10.          What do you do to maintain your versatility as a drummer?

I like to listen to as much music as I can that doesn't have "traditional" drum set being played, I then try to come up with ways to interpret those sounds on the kit.  Jug Band, the Lomax Field Recordings, Western & Northern African Folk, Harry Partch, are all great places to start. I also like to check out what other contemporary drummers whom I admire are up to. Guys like Brian Blade, Riki Gooch and Stanton Moore always bring something great to the music they're playing.

11.          What’s your current set-up, and what are you digging about it?

I'm currently using a six piece Legacy Classic kit with two floor toms. I also have a 2nd snare (marching) on my left. I love these drums because you get the sound of a vintage drum kit with today's quality standards.Their tone is beautiful. Real warm, full and fuzzy. The sound is extremely consistent too. They sound great in any studio as well as in theaters, concert halls and even outdoor gigs where sometimes your drum sound can disappear. These drums don't disappear on you.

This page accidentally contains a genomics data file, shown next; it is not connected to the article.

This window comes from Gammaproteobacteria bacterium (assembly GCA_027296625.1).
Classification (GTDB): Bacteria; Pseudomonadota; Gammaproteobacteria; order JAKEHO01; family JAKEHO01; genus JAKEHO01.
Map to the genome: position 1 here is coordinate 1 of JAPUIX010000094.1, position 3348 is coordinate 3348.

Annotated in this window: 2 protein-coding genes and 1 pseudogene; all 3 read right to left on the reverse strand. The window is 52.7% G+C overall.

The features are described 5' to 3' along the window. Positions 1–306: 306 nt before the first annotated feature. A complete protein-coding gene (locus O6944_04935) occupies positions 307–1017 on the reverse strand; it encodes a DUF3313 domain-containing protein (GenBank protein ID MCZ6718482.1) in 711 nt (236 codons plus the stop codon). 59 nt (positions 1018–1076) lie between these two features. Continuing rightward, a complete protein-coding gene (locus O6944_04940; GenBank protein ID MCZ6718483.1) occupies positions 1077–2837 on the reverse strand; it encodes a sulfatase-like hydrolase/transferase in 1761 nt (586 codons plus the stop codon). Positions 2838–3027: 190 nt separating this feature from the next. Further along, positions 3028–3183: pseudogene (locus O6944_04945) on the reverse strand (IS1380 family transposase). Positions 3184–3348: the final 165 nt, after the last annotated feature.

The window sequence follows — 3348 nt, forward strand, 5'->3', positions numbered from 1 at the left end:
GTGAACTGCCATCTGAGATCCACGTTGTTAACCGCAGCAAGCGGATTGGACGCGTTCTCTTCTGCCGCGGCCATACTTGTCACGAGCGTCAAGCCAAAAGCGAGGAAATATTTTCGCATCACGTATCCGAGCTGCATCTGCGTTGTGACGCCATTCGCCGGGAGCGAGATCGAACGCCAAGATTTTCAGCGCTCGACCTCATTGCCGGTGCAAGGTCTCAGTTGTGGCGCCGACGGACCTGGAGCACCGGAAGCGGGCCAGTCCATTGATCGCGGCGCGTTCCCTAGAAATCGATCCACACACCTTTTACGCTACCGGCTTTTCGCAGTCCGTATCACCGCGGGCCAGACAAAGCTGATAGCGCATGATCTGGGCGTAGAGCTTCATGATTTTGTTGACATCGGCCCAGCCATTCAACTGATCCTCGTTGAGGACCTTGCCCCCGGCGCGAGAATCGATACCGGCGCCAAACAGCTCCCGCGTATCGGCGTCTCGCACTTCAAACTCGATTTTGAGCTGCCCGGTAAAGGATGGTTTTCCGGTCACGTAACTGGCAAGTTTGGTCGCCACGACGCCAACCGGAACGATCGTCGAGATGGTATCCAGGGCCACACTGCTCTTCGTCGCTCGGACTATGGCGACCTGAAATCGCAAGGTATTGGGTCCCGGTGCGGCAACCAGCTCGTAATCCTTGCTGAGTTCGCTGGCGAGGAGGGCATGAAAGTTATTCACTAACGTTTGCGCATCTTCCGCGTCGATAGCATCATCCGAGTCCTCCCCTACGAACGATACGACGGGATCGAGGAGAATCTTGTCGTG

12.          How important to you are the drums you play and how do you feel it affects your playing?

It's very important. Whatever sound I hear in my head I can pull out of these Ludwig drums. It gives you the confidence to play with conviction because you know that you're going to like hitting your drums because they sound sooo good. If your drums don't sound good, you don't want to play them. Ludwig's give back what I put into them.

13.          What drew you to Ludwig?

The sound, craftsmanship, consistency, no nonsense hardware, and of course, the history. Most of my favorite drummers played Ludwig. 

14.          Can you describe how you tweak your drums to get your personal sound?

I have my toms wide open but tuned medium low. I like the drums to sound, "tribal" and "weighty". Usually coated Vintage Ambassadors on tops and regular coated Ambassadors on the bottoms. Sometimes calfskin in the studio. The bass drum has no muffling except for a felt strip on the front head and the batter side head is usually a coated Powerstroke 3 or once again, calfskin for the studio. For snares it's either, calfskin, coated Vintage Ambassadors, Vintage Emperors or Emperors on tops with Ambassador snare side for the bottoms.